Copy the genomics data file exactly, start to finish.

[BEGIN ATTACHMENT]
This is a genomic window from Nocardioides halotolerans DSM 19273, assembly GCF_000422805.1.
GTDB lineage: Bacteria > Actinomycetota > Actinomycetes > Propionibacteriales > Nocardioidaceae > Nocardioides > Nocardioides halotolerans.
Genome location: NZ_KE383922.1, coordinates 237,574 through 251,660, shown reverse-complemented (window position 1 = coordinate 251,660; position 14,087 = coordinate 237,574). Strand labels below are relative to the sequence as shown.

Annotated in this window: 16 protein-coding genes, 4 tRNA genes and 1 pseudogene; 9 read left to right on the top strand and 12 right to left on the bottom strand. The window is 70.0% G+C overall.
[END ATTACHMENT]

This is a genomic window from Nocardioides halotolerans DSM 19273, assembly GCF_000422805.1.
GTDB lineage: Bacteria > Actinomycetota > Actinomycetes > Propionibacteriales > Nocardioidaceae > Nocardioides > Nocardioides halotolerans.
Genome location: NZ_KE383922.1, coordinates 237,574 through 251,660, shown reverse-complemented (window position 1 = coordinate 251,660; position 14,087 = coordinate 237,574). Strand labels below are relative to the sequence as shown.

Annotated in this window: 16 protein-coding genes, 4 tRNA genes and 1 pseudogene; 9 read left to right on the top strand and 12 right to left on the bottom strand. The window is 70.0% G+C overall.